{perp} Perpendicular (OA,P);
{O!} Point on object (perp,0);
{A!} Point on object (perp,1);
{para} Parallel (OA,P);

A circle is always oriented in the clockwise direction, and its origin at θ = 0 (horizontal towards x > 0)
Therefore a Point on object on a circle is defined by that.
A point at 45° in the trigonometric direction is then at -π/4 as a Point on object. (but is obtained in a Rotation by +π/4)


If intersection of lines, segments and rays has no theoretical problem, it is not the same for circles, in which the choice of which intersection point arises (Intersect1 or Intersect2).
Just mention a bug in JavaSketchpad 4.07 when intersecting with quasi vertical segments. We avoid then as possible intersections with segments, prefering always to consider intersections with whole lines, and restrict intersections with segments and rays for just a few conditional constructions.

Get back to intersections of circles with lines and circles :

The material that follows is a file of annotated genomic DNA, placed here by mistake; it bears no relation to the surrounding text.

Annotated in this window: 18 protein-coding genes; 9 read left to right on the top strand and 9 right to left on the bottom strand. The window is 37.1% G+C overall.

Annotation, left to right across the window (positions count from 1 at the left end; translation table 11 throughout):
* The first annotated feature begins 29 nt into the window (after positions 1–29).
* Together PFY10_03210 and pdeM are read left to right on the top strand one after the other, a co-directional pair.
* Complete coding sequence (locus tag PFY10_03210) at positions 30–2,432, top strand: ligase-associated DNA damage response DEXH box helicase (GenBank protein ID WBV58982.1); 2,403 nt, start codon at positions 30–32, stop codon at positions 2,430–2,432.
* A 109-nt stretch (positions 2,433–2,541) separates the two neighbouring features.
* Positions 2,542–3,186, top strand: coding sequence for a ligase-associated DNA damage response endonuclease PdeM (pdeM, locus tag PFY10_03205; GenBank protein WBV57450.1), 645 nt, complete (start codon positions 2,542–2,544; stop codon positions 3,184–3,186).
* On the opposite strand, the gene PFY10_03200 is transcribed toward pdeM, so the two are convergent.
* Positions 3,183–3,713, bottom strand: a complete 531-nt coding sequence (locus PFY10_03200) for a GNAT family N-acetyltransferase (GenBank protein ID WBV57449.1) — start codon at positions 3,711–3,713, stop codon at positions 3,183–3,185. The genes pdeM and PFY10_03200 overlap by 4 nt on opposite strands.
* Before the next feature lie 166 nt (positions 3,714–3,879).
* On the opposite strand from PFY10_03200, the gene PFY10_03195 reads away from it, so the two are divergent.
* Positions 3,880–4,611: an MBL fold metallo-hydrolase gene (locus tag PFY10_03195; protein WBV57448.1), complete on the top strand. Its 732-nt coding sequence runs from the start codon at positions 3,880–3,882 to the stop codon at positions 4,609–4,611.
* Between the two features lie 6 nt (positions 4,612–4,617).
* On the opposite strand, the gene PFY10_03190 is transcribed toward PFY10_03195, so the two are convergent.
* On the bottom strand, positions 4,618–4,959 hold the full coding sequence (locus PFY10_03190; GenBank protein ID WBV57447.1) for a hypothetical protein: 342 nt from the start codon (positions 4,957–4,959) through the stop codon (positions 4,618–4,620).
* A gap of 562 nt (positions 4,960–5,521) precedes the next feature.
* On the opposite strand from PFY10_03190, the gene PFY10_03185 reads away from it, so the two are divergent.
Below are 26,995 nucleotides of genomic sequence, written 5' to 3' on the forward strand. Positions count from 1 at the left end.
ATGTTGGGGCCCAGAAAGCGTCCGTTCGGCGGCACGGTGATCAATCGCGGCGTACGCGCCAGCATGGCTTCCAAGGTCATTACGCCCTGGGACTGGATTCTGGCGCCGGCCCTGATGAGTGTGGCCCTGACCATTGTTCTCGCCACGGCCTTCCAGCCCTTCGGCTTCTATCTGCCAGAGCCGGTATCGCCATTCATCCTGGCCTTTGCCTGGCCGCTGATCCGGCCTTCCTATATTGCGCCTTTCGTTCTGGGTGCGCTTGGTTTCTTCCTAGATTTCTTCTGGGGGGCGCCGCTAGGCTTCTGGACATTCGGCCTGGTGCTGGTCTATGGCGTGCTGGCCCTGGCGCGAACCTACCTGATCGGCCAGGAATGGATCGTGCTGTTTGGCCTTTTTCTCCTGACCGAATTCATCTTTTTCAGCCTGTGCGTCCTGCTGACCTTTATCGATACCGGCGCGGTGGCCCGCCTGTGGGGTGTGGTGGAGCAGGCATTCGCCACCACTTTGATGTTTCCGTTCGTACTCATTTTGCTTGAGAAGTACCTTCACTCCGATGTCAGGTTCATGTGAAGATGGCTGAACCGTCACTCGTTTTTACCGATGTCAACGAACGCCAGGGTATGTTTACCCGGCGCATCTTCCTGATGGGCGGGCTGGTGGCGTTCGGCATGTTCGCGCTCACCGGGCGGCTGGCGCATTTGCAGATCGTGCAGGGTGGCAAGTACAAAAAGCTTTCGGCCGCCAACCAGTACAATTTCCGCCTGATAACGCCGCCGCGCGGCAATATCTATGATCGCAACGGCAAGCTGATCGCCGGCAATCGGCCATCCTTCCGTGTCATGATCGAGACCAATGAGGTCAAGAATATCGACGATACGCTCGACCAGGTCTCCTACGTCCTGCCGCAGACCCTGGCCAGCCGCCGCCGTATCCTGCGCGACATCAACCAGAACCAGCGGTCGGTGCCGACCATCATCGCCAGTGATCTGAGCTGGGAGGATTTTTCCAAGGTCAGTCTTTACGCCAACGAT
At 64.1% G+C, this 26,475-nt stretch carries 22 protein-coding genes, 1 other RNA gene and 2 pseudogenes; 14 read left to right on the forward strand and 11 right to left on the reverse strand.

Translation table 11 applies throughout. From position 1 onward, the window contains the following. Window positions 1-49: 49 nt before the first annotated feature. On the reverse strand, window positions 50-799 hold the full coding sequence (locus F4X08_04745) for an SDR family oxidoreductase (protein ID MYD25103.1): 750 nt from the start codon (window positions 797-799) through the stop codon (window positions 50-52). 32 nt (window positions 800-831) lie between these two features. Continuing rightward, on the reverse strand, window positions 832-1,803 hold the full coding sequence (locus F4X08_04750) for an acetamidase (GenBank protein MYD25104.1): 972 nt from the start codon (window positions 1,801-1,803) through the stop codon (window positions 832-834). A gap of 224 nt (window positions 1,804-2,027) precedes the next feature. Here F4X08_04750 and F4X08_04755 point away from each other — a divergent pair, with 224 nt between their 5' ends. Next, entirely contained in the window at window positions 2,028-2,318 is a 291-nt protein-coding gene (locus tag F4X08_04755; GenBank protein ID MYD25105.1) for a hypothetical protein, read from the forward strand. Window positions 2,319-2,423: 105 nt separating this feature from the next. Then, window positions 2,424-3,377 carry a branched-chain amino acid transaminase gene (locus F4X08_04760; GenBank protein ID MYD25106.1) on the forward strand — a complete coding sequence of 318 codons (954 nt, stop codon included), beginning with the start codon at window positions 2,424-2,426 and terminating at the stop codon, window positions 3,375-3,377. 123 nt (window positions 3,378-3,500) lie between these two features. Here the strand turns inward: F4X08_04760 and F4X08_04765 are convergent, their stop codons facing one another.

In the direction of the line
- Intersect1 is the first point traversed
- Intersect2 is the second point traversed

Intersections of circles are harder to predict :
They are the intersections with their radical axis, the orientation of which is defined by the orientation of the center line.
Specifically the intersections are exchanged when exchanging the two circles, by that reverting the orientation of the center line.
In a counter intuitive way, the radical axis orientation of circles C1,C2 is that of the perpendicular to O1→O2, so that points

{P1} Intersect1 (C1,C2);
{O1O2} Line (O2,O1)[hidden];
{axe} Perpendicular (O1O2,P1)[hidden];
{P1!} Intersect1 (axe,C2);
are the same (note the inversion of subscripts between Intersect and Line).

Sorry, your browser is not Java compliant. The applet shows the lines orientation as two half lines from the line's origin, the blue half-line being towards the > 0 direction.

{oo} Line (O2,O1);
{I1} Intersect1 (C1,C2)[label('1')];
{I2} Intersect2 (C1,C2)[label('2')];
{axe} Perpendicular (oo, I2);

{ab} Line B,A);
{P1} Intersect1 (ab,C2)[label('1')];
{P2} Intersect2 (ab,C2)[label('2')];

Other intersection